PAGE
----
What is a weekend?

Friday, July 24, 2015

I've never been a massive television person. Gossip Girl was the first show I ever watched from start to finish and I'll purchase the odd month of Netflix when a new OITNB season rolls out or to re-watch episodes of Skins or to cry about how Sherlock is never going to come back...but other than those, nothing's ever really captured my attention enough to be fussed with waiting by a television for 7pm.

And then Downton Abbey happened.

I had some friends on Facebook talk about "this new British show" a few years back and figured I'd give it a go. I like England, I like history - why not.

And I was hooked. HOOKED, I say! I immediately purchased the entire season on iTunes, bought the DVD sets from Target, and when a new season was airing in the UK I tricked my computer into thinking it was in London so I could watch the catch-up episodes on the ITV player since it hadn't been released in the states yet. (Sorry) I managed to lasso my family into the obsession and we spend Sunday evenings in the Autumn gasping to each other over the phone "Have you watched the new episode?!? I can't believe it!"

Although the show is set in Yorkshire, the filming locations are scattered across England and certain areas like the kitchens are a set built for the show, but most of the interiors and the unmistakable castle exterior is all filmed at Highclere in Berkshire County. Otherwise known as the Royal County, as Windor Castle is located in the eastern bit!

Naturally, when I moved to England getting a glimpse of the real Downton Abbey was firm on my radar. Easier said than done. Unless you live near Newbury and have a car, visiting Highclere Castle is no easy feat. Between its remote location, filming, and the family living there, opening dates and ticket availability are far and few between. They open up the online portal to announce opening dates and ticket sales randomly throughout the year and sell out months in advance. I had read that they were opening their doors around Christmas time and when I checked the website the day after the portal was opened, they were all booked up. The summer season tickets usually go on sale early in the year, I purchased mine in February and my visit was in July. So if you're a diehard DA fan or just interested in a visit, I would keep your eyes glued to the website. They do offer walk-up tickets, and my taxi driver advised me that they rarely turn anyone away, so if you're in the area it could be worth a gamble.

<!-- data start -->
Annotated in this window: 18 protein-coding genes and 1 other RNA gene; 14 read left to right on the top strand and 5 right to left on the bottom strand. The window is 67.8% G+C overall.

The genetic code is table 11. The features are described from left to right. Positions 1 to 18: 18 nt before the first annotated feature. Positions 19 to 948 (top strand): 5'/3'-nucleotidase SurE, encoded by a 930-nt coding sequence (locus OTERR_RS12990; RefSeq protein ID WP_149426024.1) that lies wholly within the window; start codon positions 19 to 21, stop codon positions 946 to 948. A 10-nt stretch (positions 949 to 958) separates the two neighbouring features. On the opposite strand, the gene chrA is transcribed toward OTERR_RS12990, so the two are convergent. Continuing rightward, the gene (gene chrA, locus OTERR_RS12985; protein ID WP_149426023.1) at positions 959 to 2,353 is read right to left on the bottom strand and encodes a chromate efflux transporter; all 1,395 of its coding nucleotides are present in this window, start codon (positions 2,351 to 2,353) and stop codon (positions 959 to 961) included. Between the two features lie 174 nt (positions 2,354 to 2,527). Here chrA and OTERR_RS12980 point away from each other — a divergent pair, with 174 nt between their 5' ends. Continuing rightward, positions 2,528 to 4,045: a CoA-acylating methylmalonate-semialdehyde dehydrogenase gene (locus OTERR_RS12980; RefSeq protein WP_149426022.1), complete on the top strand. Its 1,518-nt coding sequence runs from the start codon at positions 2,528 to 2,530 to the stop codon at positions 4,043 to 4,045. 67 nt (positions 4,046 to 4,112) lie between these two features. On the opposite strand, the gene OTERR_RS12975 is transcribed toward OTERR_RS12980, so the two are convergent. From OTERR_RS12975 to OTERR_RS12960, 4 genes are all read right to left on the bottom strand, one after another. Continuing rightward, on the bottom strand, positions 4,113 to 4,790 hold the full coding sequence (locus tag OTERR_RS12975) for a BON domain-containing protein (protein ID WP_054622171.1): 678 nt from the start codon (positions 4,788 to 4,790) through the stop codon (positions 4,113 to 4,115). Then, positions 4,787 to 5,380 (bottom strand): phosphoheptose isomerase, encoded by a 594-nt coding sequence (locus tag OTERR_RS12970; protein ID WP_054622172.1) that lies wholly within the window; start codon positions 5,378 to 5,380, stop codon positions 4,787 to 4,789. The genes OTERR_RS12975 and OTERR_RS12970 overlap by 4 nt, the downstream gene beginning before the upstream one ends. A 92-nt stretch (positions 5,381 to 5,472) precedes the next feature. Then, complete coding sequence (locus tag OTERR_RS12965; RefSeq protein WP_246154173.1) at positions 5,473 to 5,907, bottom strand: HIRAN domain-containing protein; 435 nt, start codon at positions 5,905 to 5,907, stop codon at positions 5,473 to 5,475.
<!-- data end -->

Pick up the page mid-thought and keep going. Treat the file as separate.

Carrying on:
Enough of me rambling...let's get to the good stuff! After rolling up the mile-long driveway, I was greeted with a familiar view that gave me the smile of an excited 8 year-old.

The family who live there now is comprised of George Herbert, the 8th Earl of Carnarvon and godson of Queen Elizabeth II (casual) and his wife, Lady Carnarvon who also runs a blog along with their children and a number of adorable pets. The Earl inherited the castle along with their wealth from their ancestors who pillaged discovered the tomb of Tutankhamun, and their home now hosts Egyptian artefacts, camera crews, weddings, and visitors. Real life Downton Abbey family, right there.

The gardens include a meticulously manicured "secret garden," a colourful greenhouse, rows of lavender, a wildflower field, roses galore, rows of walnut trees, and much more! Well worth spending time exploring all of these.

You can purchase tickets for the whole shebang - castle, gardens, exhibition; or for a individual area/combination. Photos aren't permitted inside the house, but I can promise you it is just as stunning as it is on the show! I was giggling at seeing a familiar room like Lady Mary's dotted with contemporary magazines and books like Tatler and John Grisham. While they definitely cash in on the Downton Abbey aspect of the home, the focus is definitely more on the family and castle history. Family photos in frames are scattered around just like any other home, these just happen to include people like the Queen.

While there is a cafe and spot for afternoon tea on the premises, the favoured way of eating here was clear. Picnic all the way!

Click HERE for opening times, admission prices, public open dates, and tickets! The website also helps out in planning your visit regardless of your transport options.

For example, from Bristol, my route was: Train to Reading followed by a train to Newbury and hopping in one of the taxis that are lined up outside the station. The ride to and from the castle is about 15 minutes and will run you about £16 one-way. Not bad if split between friends, but slightly painful when traveling solo like I did. If you're lucky like I was however, you'll snag Paul as your driver. Paul was cheerful, talkative, and knew all sorts of fun historical facts about Newbury and Highclere.

Not an easy place to get to, but an amazing day out!

(Spirit Animal)

Are you a Downton Abbey fan?

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